[seqfan] Re: Can a repunit be a Fibonacci number?
Max Alekseyev
maxale at gmail.com
Mon May 16 20:37:25 CEST 2016
Integer x is a Fibonacci number iff y^2 - 5*x^2 = +- 4 for some integer y.
If x is a repunit, then x = (z^2 - 1)/9 or x = (10*z^2 - 1)/9 for some
integer z (additionally we know that z must be a power of 10, but we'll
ignore this fact).
The systems of equations
{ y^2 - 5*x^2 = +- 4, x = (z^2 - 1)/9 }
is equivalent to a biquadratic curve y^2 = 5*((z^2 - 1)/9)^2 +- 4 and can
be solved in integers via elliptic curves in SAGE or MAGMA, or with a Thue
solver as explained in my paper:
http://www.emis.ams.org/journals/JIS/VOL17/Alekseyev/alekseyev3.html
Similarly we can solve the system { y^2 - 5*x^2 = +- 4, x = (10*z^2 - 1)/9
}.
So, with some computational effort we can likely find all repunit Fibonacci
numbers (in any fixed base).
Regards,
Max
On Fri, May 13, 2016 at 12:45 PM, Alonso Del Arte <alonso.delarte at gmail.com>
wrote:
> Sorting the base 10 digits of the Fibonacci numbers (A272918) does not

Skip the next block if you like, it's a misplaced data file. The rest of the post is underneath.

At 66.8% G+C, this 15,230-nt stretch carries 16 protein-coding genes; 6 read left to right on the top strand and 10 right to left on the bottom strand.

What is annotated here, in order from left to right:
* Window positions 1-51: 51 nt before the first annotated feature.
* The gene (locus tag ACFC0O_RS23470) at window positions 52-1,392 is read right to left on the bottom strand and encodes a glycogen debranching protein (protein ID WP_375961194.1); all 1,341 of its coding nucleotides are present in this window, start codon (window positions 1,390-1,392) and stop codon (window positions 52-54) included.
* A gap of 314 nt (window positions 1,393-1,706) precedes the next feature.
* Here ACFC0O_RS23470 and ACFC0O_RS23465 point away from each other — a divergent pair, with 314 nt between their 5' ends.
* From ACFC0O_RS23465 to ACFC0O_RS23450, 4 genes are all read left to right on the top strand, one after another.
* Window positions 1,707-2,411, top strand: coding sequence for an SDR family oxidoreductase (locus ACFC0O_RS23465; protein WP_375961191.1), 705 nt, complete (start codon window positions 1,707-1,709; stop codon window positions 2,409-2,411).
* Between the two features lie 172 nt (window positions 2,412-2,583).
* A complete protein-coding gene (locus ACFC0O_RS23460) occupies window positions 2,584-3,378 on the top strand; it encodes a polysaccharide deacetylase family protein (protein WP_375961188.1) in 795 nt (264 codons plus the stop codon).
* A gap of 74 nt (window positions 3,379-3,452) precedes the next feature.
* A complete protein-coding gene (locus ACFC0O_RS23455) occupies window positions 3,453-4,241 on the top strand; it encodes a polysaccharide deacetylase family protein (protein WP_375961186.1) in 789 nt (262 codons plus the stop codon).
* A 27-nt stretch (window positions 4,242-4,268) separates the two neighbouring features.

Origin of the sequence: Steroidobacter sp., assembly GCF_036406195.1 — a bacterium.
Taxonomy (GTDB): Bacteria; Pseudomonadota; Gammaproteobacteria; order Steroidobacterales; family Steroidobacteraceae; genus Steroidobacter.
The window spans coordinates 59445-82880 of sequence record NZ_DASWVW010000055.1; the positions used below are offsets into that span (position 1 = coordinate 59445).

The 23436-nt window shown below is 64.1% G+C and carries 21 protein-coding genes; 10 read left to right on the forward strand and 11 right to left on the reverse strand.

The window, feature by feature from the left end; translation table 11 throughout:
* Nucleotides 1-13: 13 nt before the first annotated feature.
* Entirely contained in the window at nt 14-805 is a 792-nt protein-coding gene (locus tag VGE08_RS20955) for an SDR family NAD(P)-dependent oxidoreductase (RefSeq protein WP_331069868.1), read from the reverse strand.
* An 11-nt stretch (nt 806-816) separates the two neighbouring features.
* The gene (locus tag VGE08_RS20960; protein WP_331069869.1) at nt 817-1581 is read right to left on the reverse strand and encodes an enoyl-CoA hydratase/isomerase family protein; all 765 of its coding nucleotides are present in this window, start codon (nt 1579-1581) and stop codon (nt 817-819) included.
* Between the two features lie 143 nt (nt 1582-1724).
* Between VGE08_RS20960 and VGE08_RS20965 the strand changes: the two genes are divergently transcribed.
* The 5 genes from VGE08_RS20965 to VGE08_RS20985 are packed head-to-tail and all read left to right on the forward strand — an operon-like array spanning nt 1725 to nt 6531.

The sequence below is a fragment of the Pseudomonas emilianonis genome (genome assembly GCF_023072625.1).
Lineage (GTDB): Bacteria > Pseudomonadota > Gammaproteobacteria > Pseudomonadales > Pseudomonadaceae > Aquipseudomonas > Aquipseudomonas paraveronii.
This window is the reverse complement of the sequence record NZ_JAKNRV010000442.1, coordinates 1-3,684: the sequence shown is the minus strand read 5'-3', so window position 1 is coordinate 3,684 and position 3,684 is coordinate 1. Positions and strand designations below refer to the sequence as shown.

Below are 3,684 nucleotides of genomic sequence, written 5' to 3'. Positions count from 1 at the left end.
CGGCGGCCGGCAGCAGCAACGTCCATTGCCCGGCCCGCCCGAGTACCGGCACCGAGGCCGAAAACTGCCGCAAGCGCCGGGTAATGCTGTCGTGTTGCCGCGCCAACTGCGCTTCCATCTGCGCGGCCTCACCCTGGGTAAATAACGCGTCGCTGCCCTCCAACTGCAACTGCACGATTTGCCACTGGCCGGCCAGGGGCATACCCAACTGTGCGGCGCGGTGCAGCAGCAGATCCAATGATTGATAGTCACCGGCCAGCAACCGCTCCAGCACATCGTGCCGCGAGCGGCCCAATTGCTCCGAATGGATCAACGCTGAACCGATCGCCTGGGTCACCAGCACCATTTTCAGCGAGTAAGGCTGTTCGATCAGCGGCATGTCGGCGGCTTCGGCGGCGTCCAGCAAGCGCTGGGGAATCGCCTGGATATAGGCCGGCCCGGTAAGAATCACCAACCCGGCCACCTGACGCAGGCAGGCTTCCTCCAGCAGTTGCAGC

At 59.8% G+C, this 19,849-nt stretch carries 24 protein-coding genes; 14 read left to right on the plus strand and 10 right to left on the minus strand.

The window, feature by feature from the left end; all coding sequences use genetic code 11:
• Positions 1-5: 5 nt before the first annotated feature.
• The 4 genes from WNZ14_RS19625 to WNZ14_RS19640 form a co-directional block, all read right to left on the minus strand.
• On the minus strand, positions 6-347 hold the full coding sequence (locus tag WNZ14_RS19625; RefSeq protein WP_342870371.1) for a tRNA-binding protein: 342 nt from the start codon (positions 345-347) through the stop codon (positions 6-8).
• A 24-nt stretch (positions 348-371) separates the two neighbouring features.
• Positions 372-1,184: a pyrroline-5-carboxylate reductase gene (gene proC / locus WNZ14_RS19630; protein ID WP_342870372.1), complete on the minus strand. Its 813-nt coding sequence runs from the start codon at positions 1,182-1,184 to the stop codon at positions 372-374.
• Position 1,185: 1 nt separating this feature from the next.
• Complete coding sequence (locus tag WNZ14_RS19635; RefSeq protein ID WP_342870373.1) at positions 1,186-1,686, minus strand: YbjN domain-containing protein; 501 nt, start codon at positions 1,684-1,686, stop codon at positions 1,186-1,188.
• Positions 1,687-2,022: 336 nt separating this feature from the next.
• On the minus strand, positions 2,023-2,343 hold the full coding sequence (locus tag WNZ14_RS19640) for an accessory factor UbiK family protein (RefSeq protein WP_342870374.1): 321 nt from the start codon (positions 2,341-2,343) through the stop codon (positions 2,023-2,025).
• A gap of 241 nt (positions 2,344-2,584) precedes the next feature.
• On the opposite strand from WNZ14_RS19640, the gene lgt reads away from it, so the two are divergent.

> really seem to go against what we know about Benford's law and the
> Fibonacci numbers. But if we sort the digits in descending order, it seems
> that, aside from the trivial initial exceptions, no term will start with
> the digit 1.
>
> Of course a base 10 repunit is not the only kind of number that would allow
> a Fibonacci number to be in this analogue to A272918. A Fibonacci number
> that has only 1s and 0s would then become something like 111111111000 in
> this sequence, but that seems unlikely as well.
>
> Al
>
> --
> Alonso del Arte
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> <https://www.smashwords.com/profile/view/AlonsoDelarte>
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